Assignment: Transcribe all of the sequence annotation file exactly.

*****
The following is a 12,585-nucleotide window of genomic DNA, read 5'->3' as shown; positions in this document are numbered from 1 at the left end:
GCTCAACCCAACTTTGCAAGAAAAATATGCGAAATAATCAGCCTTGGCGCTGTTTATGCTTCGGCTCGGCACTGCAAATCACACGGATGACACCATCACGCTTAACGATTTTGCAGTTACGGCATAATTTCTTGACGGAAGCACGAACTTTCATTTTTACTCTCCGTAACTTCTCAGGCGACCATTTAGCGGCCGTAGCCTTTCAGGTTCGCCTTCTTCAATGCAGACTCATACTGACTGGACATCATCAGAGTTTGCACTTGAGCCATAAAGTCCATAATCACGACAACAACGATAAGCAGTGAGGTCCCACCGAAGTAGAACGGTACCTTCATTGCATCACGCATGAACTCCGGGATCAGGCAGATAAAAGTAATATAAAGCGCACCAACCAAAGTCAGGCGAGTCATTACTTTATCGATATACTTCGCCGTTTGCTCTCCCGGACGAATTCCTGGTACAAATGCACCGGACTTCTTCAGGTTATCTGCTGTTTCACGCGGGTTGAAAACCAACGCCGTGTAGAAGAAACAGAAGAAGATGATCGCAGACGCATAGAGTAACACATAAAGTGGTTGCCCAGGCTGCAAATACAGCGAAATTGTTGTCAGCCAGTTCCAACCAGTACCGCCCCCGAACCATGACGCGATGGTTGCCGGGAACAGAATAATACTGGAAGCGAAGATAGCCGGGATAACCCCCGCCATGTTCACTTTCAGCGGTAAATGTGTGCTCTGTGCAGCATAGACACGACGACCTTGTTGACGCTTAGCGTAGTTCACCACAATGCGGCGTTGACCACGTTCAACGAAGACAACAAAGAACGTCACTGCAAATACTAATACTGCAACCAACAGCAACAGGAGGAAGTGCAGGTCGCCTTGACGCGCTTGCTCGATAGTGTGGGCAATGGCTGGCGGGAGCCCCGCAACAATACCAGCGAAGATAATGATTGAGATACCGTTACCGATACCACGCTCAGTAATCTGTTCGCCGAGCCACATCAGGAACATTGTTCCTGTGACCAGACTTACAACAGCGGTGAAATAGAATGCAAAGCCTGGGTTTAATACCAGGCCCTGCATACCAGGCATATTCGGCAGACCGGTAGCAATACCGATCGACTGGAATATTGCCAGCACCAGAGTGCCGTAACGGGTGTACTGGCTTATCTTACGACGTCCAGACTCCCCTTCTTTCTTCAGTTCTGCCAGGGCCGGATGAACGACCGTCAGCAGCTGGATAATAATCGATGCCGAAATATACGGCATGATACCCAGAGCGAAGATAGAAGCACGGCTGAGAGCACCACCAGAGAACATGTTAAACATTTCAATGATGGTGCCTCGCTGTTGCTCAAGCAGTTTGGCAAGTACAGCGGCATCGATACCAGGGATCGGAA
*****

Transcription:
The following is a 12,585-nucleotide window of genomic DNA, read 5'->3' as shown; positions in this document are numbered from 1 at the left end:
GCTCAACCCAACTTTGCAAGAAAAATATGCGAAATAATCAGCCTTGGCGCTGTTTATGCTTCGGCTCGGCACTGCAAATCACACGGATGACACCATCACGCTTAACGATTTTGCAGTTACGGCATAATTTCTTGACGGAAGCACGAACTTTCATTTTTACTCTCCGTAACTTCTCAGGCGACCATTTAGCGGCCGTAGCCTTTCAGGTTCGCCTTCTTCAATGCAGACTCATACTGACTGGACATCATCAGAGTTTGCACTTGAGCCATAAAGTCCATAATCACGACAACAACGATAAGCAGTGAGGTCCCACCGAAGTAGAACGGTACCTTCATTGCATCACGCATGAACTCCGGGATCAGGCAGATAAAAGTAATATAAAGCGCACCAACCAAAGTCAGGCGAGTCATTACTTTATCGATATACTTCGCCGTTTGCTCTCCCGGACGAATTCCTGGTACAAATGCACCGGACTTCTTCAGGTTATCTGCTGTTTCACGCGGGTTGAAAACCAACGCCGTGTAGAAGAAACAGAAGAAGATGATCGCAGACGCATAGAGTAACACATAAAGTGGTTGCCCAGGCTGCAAATACAGCGAAATTGTTGTCAGCCAGTTCCAACCAGTACCGCCCCCGAACCATGACGCGATGGTTGCCGGGAACAGAATAATACTGGAAGCGAAGATAGCCGGGATAACCCCCGCCATGTTCACTTTCAGCGGTAAATGTGTGCTCTGTGCAGCATAGACACGACGACCTTGTTGACGCTTAGCGTAGTTCACCACAATGCGGCGTTGACCACGTTCAACGAAGACAACAAAGAACGTCACTGCAAATACTAATACTGCAACCAACAGCAACAGGAGGAAGTGCAGGTCGCCTTGACGCGCTTGCTCGATAGTGTGGGCAATGGCTGGCGGGAGCCCCGCAACAATACCAGCGAAGATAATGATTGAGATACCGTTACCGATACCACGCTCAGTAATCTGTTCGCCGAGCCACATCAGGAACATTGTTCCTGTGACCAGACTTACAACAGCGGTGAAATAGAATGCAAAGCCTGGGTTTAATACCAGGCCCTGCATACCAGGCATATTCGGCAGACCGGTAGCAATACCGATCGACTGGAATATTGCCAGCACCAGAGTGCCGTAACGGGTGTACTGGCTTATCTTACGACGTCCAGACTCCCCTTCTTTCTTCAGTTCTGCCAGGGCCGGATGAACGACCGTCAGCAGCTGGATAATAATCGATGCCGAAATATACGGCATGATACCCAGAGCGAAGATAGAAGCACGGCTGAGAGCACCACCAGAGAACATGTTAAACATTTCAATGATGGTGCCTCGCTGTTGCTCAAGCAGTTTGGCAAGTACAGCGGCATCGATACCAGGGATCGGAA